After 10 years I’ve decided to move on… Sitting in the Starbucks at by the Circular Quay in Sydney, I remember back to how much has changed since my first day at Compaq in early 2000, I remember the first day on the job vividly. My manager had quit the first week, the infighting was unbelievable, people were bitter and negative, and the desks were either empty or had junk piled on them – I couldn’t rely on or trust anyone. After my first week I came home to my wife and said “I made a mistake joining Compaq”.
Then came the HP/Compaq merger and resulting constant downsizing, 24 rounds of it to be exact that occurred over a 4 year period (it was painful) each quarter was like a tour of duty, you never knew who would return (Get axed). I watched the consulting group in Canada go from 300 strong to a dozen on a good day (I watched the same happen in the US) – the company waffled terribly and was so lean it couldn’t execute. So lean in fact that in 2007 I was assigned two full time projects, one in LA and the other Miami because there were no SharePoint consultants (were all let go or quit) – what was my manager thinking?
The constant downsizing and job loss fear had major impacts on culture. I remember having drinks with an HP Services Executive and while chatting with her she broke down, cried and said she hated her job, her boss and the company. An executive in the Software group based out of Toronto that purposely sabotaged a project because he didn’t like the services group and its US based manager. Also remember getting calls from colleagues telling me that managers were attacking them, yelling at them and making threatening comments. At that point I realized this once great company was in trouble, its employees miserable, the culture self-destructing and its customers pissed!
For me HP was a life lesson (reinforcement of what I believed in), staying focused on my clients and team and by doing so, success will follow. Also to not act like the managers I worked with, they were not leaders, not involved, didn’t add value, didn’t facilitate or lead at all. Also to the people that always had an opinion or after the fact advice or comments that didn’t help. Being a non accountable useless bystander was common – the danger of large organizations.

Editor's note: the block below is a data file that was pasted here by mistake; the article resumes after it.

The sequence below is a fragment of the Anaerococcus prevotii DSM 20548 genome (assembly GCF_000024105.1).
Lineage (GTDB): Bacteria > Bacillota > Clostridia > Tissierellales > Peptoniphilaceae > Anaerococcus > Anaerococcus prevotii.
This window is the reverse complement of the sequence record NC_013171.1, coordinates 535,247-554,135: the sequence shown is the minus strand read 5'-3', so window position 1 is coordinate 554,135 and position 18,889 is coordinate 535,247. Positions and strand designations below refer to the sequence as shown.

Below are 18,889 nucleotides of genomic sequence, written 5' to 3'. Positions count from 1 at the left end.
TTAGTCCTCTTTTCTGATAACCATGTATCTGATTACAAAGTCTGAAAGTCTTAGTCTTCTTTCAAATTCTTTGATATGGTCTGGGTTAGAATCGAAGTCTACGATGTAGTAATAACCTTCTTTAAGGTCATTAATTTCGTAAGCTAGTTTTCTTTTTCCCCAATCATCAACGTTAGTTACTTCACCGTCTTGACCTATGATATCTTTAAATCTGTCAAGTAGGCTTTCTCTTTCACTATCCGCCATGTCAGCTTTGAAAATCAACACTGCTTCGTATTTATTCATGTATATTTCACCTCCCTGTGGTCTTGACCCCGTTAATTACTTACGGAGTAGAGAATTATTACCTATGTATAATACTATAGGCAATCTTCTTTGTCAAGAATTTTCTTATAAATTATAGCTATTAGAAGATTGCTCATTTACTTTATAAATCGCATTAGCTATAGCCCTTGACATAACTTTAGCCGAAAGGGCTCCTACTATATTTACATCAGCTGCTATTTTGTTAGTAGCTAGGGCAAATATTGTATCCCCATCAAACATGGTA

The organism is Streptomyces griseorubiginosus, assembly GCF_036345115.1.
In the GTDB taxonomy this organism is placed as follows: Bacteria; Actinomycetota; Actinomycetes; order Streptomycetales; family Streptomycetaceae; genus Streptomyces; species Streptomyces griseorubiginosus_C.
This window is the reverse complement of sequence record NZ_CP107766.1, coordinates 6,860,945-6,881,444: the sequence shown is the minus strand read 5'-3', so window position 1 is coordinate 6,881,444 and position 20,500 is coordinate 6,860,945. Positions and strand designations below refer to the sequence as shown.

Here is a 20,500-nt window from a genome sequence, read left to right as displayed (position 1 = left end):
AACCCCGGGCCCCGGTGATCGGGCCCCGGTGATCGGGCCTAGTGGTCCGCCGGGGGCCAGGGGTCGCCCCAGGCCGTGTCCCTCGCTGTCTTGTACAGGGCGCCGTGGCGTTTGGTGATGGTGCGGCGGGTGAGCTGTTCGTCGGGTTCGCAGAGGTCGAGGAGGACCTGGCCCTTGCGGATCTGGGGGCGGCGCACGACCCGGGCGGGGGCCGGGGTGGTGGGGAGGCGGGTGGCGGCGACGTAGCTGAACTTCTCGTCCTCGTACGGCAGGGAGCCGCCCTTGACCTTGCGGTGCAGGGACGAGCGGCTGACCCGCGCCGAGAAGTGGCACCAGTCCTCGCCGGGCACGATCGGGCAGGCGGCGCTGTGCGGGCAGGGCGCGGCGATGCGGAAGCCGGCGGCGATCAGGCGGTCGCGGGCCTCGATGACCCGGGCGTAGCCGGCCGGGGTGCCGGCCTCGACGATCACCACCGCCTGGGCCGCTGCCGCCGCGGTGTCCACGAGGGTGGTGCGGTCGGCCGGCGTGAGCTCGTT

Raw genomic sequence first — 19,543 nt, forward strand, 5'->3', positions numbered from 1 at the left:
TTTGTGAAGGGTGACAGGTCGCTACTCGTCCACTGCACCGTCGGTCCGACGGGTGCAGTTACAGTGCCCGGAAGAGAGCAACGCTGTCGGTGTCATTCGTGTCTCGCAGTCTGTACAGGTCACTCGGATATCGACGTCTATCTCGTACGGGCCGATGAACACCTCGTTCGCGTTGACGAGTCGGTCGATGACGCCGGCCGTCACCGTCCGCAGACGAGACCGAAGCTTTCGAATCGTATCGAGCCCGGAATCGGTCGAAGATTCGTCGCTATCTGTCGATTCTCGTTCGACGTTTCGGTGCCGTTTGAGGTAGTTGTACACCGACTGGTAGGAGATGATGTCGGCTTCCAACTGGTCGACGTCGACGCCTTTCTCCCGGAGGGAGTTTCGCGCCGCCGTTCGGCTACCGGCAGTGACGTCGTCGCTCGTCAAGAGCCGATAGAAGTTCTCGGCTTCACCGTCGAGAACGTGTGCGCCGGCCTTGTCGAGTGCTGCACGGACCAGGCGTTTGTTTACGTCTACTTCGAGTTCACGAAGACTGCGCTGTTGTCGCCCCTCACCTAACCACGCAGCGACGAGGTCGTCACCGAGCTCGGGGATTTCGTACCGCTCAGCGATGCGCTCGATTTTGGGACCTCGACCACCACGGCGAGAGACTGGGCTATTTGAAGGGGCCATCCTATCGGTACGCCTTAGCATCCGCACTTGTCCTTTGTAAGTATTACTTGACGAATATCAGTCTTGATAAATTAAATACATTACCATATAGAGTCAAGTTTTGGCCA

Today, I look back with no regrets since I was able to travel the world, meet and work with many great people. The most memorable moments are my trips to Sydney, Los Angeles, Munich, Miami and London. Being in Australia for a month before Christmas in 2005 (and again in 2010) and staying at the Marriott down by the Quay was an amazing experience – if I was a few years younger, I would have accepted the job offer to work there. In Los Angeles in 2006 (and Burbank) we hung out at the Whiskey among other places on Sunset Blvd and in Burbank at PF Changs and Gordon Biersch. In Germany, both Munich (2008) and Stuttgart (2009) were fantastic trips, the scenery food and beer were great. In Miami (2005/06) hanging out with the Microsoft team on Lincoln Road and down by the beach (Mangos specifically). Working with some major companies and publishing several articles. Being a member of the Microsoft alliance team was a great experience since it gave me the international and corporate experience that was a key stepping stone in my career.
Key lessons learned:
- Working hard, being committed and knowing your space doesn’t mean you’ll get ahead.
- Hardware and services models conflict with each other – sales cycle, acumen and staffing to name a few.
- Don’t expect a solid strategy or plan for management, most got their positions because they knew somebody.
- Software and consulting models conflict with each other – there are services beyond product installation.
- Managers that made their name selling servers are not effective managers in the services industry – different skill set and experience.
- Just because someone is in a manager or in a leadership position it doesn’t mean they know what they are doing.
- Threatening and yelling at your staff won’t improve sales or consulting quality.
- Not investing in your people, products and services will lead to ruin – competition will catch up and surpass you.
- Not having a strategy that aligns your offerings will result in a commodity sales model.
- Telling your clients your committed while you axe your consulting teams is a lie and they see right through you.
- Organizations can grow to a point where they can no longer execute effectively.
- Constant downsizing depletes your IP and ability to execute.
- I must be in control of my career and not rely on a manager or company I presently work for.
With HP exiting consulting back in 2008, the Microsoft business back in 2007, no longer investing in its employees, pay and holiday cuts, excessive infighting, toxic politics and having passed up several opportunities in the past to move etc. I decided this opportunity was the right one for me. For those HP staff who I accidentally omitted from my “Moving on…” email, I can be reached at firstname.lastname@example.org and if you’re ever in town look me up, there is a cold pint waiting for you and extra seat at the bar for us to chat and catch up on things. I wish my HP colleagues the best of luck in their future endeavors.